5th November 2012
- Transport secretary Patrick McLoughlin appeared before the transport select committee as a “damning” initial report into his department’s West Coast franchise process was released.
- Abellio declared an interest in the upcoming new Scottish rail franchises.
- Elaine Holt has stepped down from National Express.
Investigation into rail franchising
Heavy cuts to staff and budgets compounded by rushed policymaking have left the Department for Transport dysfunctional, according to the findings of a damning report into what went wrong in the West Coast rail tender. [Financial Times]
- The Department knew seven months ago that it did not have the correct methods to evaluate multi-billion pound bids for the franchise and that it risked a legal challenge. [Daily Telegraph]
In evidence to the Transport committee, the Transport Secretary defended the government’s attempt to get the highest price for the West Coast franchise but confirmed thousands of internal emails will be trawled for evidence that civil servants wanted to hand the keys “to anyone but Branson”. [The Independent]
- Sources have confirmed to the [Financial Times] that the bond required from FirstGroup to protect the taxpayer against failure was deliberately reduced.
There are fears the West Coast fallout could affect the Thameslink rolling stock contract, awarded to Siemens last year. [Financial Times]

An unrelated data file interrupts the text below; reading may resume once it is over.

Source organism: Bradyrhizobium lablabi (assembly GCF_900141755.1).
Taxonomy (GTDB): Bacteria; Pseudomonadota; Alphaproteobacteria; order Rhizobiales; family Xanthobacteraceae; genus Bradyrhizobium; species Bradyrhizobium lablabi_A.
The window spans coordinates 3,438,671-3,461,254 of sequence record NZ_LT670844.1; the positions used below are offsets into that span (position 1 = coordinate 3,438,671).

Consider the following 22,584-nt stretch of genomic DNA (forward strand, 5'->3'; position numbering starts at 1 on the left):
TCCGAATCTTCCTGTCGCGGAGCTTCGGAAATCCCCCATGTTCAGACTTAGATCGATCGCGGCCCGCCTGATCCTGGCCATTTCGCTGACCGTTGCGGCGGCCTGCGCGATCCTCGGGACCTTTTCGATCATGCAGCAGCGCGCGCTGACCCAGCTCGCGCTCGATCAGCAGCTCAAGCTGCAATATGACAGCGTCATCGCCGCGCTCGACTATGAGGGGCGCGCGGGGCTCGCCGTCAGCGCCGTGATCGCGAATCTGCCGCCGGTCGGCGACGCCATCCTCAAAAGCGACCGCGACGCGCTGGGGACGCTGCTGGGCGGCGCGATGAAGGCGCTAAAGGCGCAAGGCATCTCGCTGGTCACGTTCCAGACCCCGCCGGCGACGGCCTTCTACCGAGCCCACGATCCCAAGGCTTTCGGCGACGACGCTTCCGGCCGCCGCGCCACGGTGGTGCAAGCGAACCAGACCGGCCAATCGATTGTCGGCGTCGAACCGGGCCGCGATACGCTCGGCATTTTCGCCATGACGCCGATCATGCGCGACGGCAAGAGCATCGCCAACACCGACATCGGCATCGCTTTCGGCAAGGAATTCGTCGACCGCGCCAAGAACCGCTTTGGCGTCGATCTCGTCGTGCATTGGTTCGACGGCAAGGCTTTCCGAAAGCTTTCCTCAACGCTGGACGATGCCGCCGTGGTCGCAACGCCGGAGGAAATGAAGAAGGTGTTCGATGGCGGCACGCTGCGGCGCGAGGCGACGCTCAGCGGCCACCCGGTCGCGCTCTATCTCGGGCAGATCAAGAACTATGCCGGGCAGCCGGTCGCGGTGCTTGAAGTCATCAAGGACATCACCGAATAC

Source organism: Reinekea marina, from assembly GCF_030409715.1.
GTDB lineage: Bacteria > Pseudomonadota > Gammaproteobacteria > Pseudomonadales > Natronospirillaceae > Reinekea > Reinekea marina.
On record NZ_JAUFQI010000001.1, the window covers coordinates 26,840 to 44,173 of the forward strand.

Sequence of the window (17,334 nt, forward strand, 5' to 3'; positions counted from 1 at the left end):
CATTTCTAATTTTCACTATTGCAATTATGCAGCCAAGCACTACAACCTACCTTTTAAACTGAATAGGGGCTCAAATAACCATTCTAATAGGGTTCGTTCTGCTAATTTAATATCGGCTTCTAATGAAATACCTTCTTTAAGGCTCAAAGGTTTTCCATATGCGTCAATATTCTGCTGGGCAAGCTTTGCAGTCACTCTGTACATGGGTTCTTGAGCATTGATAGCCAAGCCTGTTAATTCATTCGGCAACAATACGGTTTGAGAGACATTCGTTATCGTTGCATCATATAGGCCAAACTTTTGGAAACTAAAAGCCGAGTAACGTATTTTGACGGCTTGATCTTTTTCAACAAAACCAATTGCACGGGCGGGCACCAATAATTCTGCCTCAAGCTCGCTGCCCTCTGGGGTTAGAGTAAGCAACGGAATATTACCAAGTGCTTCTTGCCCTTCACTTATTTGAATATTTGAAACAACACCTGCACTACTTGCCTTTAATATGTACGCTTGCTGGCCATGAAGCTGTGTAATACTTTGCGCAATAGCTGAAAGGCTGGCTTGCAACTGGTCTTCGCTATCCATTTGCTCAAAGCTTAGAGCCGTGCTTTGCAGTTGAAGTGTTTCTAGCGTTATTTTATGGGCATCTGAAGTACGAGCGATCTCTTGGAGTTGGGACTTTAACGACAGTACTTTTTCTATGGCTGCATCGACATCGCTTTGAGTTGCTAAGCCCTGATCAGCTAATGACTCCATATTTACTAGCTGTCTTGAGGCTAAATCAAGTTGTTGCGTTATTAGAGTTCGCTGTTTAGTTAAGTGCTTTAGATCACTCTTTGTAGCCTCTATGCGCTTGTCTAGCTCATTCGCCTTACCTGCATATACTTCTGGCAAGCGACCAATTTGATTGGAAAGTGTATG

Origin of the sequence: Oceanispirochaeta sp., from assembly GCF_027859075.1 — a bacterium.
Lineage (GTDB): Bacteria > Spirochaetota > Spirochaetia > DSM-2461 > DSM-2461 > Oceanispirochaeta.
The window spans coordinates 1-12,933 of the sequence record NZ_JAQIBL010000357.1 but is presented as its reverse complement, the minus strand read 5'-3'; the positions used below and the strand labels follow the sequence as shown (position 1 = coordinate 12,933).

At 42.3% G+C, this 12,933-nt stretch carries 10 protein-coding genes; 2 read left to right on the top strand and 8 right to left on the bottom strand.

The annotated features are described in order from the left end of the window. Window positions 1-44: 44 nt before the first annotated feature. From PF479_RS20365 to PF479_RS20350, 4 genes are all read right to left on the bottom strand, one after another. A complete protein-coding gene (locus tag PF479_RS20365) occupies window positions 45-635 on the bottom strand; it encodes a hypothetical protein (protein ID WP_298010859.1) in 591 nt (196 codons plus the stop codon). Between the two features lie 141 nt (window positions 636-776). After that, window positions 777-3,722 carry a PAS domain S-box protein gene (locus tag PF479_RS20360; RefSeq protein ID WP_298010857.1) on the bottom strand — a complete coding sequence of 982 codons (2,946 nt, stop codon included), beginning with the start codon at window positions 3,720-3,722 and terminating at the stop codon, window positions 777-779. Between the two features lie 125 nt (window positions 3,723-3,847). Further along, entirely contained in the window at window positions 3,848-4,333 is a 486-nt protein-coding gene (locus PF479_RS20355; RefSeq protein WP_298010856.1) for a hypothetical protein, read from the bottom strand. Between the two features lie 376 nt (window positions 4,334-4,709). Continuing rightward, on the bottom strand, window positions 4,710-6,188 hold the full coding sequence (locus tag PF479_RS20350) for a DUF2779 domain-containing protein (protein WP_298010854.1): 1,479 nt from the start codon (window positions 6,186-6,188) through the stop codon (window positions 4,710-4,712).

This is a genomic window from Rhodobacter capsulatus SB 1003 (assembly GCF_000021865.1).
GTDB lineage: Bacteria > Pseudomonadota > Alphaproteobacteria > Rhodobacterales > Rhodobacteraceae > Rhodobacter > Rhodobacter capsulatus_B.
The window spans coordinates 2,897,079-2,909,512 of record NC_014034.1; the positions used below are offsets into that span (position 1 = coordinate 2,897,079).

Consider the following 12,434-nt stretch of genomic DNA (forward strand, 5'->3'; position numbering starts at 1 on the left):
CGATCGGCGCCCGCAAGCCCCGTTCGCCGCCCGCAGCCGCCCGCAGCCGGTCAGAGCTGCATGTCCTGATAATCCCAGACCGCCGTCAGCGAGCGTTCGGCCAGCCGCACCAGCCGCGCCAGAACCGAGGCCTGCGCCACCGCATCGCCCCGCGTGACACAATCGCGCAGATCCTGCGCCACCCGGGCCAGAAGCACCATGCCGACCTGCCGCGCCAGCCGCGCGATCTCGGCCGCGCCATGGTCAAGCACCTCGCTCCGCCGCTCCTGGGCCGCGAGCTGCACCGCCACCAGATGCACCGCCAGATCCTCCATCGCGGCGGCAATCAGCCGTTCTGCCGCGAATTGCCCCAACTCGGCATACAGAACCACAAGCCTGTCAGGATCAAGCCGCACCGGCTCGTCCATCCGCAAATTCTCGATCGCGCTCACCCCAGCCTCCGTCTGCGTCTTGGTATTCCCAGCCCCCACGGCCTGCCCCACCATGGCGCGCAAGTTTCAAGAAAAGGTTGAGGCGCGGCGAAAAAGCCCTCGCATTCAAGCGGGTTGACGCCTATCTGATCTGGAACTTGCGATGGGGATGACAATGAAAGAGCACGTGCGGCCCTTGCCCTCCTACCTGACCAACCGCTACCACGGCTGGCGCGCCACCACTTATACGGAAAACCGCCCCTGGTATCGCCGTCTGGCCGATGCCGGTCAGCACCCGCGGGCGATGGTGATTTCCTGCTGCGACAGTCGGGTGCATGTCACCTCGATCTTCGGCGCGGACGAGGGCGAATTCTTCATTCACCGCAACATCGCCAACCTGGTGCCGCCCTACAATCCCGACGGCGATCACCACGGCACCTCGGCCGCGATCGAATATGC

Abellio became the first transport group to declare an interest in the new ScotRail and sleeper franchises. [The Herald]
London’s new orbital railway will be complete on 9 December 2012 when services begin between Highbury & Islington and Clapham Junction. [Rail Engineer]
Other rail news
Elaine Holt has stepped down from her role as bid director at National Express Group after just 10 months in the job. [Transport Briefing]
London Midland‘s driver shortage cancelled more services, despite an earlier pledge that the difficulties were over. [BBC News]
Finance update and sharecheck
FirstGroup shares soared in late July and early August as rumours began to circulate it had won the West Coast mainline franchise. They fell by more than a quarter after the process was subsequently cancelled in late September.
Passenger numbers were up but sales revenue down in the third quarter of 2012 for Eurostar, with the operator blaming a pre-Olympic slump. [Railnews]
Directly Operated Railways, the parent company of East Coast, has reported pre-tax profits of £7.1m on revenue of £665.m [RAIL]
Go-Ahead has said it wanted to make profits of £100 million a year from running bus services in Britain. [The Times]
National Express said it had traded well in its third quarter, driven by resilient performances from its UK bus and rail businesses. [Reuters]